There was no mutton stew cooked in an old cream can over an outdoor fire in Mongolia and no Maori feast cooked in banana leaves in an underground pit filled with hot rocks. I didn’t drink any yak butter tea to keep warm in a drafty yurt and I didn’t lay deathly still in an Australian swag, wondering if the spider crawling across my leg might be poisonous.
I didn’t catch a spectacular sunrise from a hot air balloon over Cappadocia or with just a handful of people at Machu Picchu. I didn’t watch a sunset from the top of a sand dune in Peru or a remote section of the Great Wall of China. I didn’t hike to any glaciers, through any active volcanic zones, or across any mountain passes to see unspoiled lakes of the brightest greens and blues.
I didn’t ride in a tuk tuk with eight friends, a 30-year-old Lada with six strangers or a Peruvian bus with a driver who thought nothing of overtaking other buses while careening around blind curves with 1000’ drops on one side. I didn’t travel across my home country by train and bus, or take long train rides through The Canadian Rockies, the Cascade Mountains in the USA, the Andes in South America, the Outback in Australia or lush jungles in Thailand and Malaysia.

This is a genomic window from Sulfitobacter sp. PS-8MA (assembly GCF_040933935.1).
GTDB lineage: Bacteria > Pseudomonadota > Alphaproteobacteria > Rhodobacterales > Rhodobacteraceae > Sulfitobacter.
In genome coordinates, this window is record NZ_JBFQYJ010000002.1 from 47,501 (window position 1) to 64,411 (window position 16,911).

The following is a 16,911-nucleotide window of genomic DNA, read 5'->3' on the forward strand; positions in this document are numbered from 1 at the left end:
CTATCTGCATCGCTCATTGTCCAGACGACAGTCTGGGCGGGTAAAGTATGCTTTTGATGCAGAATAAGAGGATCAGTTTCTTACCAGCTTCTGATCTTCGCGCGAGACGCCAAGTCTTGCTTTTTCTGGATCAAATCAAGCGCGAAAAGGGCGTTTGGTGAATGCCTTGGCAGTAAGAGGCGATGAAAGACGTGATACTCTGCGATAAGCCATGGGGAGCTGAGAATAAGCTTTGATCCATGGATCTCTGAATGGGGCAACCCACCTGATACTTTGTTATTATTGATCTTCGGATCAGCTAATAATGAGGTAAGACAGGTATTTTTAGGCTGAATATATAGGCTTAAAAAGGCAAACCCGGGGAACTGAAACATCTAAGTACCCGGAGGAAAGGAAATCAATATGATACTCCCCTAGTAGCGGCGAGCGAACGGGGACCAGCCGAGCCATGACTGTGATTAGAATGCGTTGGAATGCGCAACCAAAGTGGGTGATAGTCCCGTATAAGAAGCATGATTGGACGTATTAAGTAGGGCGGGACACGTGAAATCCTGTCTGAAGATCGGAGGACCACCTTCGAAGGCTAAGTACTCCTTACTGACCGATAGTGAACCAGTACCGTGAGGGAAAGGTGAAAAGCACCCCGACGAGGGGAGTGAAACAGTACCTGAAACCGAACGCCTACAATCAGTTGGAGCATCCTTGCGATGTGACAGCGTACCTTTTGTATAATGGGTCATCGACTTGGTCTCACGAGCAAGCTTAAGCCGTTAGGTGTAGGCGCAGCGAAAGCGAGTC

I didn’t take an ATV for a spin in Georgia or Turkey, or sail a reed boat on Lake Titicaca, or take a water taxi off the coast of Chile. I avoided helicopter flights over the 12 Apostles on Australia’s Great Ocean Road and the incredible Nazca Lines in Peru. I didn’t tour Easter Island in style in a brand new Jeep Cherokee or the World’s largest walnut forest in Kyrgyzstan in a barely roadworthy Soviet-era jeep. I didn’t shoot any whitewater rapids in a Hamilton jetboat or speed through any narrow Beijing hutongs at midnight on the back of a motorcycle driven by an obviously intoxicated teen.